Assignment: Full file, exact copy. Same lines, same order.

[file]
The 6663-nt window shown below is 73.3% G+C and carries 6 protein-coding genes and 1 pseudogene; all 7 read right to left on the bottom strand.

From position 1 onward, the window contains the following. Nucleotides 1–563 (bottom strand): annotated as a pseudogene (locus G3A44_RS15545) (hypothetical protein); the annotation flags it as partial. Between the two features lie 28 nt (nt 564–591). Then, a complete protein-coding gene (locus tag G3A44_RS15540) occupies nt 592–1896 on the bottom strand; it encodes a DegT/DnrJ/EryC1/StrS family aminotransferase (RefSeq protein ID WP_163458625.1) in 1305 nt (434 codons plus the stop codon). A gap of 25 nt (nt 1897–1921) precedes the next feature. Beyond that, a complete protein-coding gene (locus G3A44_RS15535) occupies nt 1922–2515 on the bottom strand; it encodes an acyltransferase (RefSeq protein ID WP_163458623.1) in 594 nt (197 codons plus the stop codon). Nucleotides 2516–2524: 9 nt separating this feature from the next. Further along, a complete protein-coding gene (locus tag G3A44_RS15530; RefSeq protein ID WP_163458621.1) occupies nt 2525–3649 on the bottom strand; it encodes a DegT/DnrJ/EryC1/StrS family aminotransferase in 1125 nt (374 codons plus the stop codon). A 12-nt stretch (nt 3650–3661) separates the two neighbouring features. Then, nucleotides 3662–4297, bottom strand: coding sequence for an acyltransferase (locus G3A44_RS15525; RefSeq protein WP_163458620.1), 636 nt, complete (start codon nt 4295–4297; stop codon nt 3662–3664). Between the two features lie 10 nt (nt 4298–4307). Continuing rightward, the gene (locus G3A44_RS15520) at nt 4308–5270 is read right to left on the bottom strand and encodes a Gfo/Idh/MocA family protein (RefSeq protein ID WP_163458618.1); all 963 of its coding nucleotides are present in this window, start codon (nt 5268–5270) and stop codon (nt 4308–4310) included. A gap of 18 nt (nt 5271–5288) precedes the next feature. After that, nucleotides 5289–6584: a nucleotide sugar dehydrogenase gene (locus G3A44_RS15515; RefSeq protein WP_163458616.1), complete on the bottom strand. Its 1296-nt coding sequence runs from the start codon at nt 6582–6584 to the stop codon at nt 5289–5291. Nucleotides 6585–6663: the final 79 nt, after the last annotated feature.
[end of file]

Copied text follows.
The 6663-nt window shown below is 73.3% G+C and carries 6 protein-coding genes and 1 pseudogene; all 7 read right to left on the bottom strand.

From position 1 onward, the window contains the following. Nucleotides 1–563 (bottom strand): annotated as a pseudogene (locus G3A44_RS15545) (hypothetical protein); the annotation flags it as partial. Between the two features lie 28 nt (nt 564–591). Then, a complete protein-coding gene (locus tag G3A44_RS15540) occupies nt 592–1896 on the bottom strand; it encodes a DegT/DnrJ/EryC1/StrS family aminotransferase (RefSeq protein ID WP_163458625.1) in 1305 nt (434 codons plus the stop codon). A gap of 25 nt (nt 1897–1921) precedes the next feature. Beyond that, a complete protein-coding gene (locus G3A44_RS15535) occupies nt 1922–2515 on the bottom strand; it encodes an acyltransferase (RefSeq protein ID WP_163458623.1) in 594 nt (197 codons plus the stop codon). Nucleotides 2516–2524: 9 nt separating this feature from the next. Further along, a complete protein-coding gene (locus tag G3A44_RS15530; RefSeq protein ID WP_163458621.1) occupies nt 2525–3649 on the bottom strand; it encodes a DegT/DnrJ/EryC1/StrS family aminotransferase in 1125 nt (374 codons plus the stop codon). A 12-nt stretch (nt 3650–3661) separates the two neighbouring features. Then, nucleotides 3662–4297, bottom strand: coding sequence for an acyltransferase (locus G3A44_RS15525; RefSeq protein WP_163458620.1), 636 nt, complete (start codon nt 4295–4297; stop codon nt 3662–3664). Between the two features lie 10 nt (nt 4298–4307). Continuing rightward, the gene (locus G3A44_RS15520) at nt 4308–5270 is read right to left on the bottom strand and encodes a Gfo/Idh/MocA family protein (RefSeq protein ID WP_163458618.1); all 963 of its coding nucleotides are present in this window, start codon (nt 5268–5270) and stop codon (nt 4308–4310) included. A gap of 18 nt (nt 5271–5288) precedes the next feature. After that, nucleotides 5289–6584: a nucleotide sugar dehydrogenase gene (locus G3A44_RS15515; RefSeq protein WP_163458616.1), complete on the bottom strand. Its 1296-nt coding sequence runs from the start codon at nt 6582–6584 to the stop codon at nt 5289–5291. Nucleotides 6585–6663: the final 79 nt, after the last annotated feature.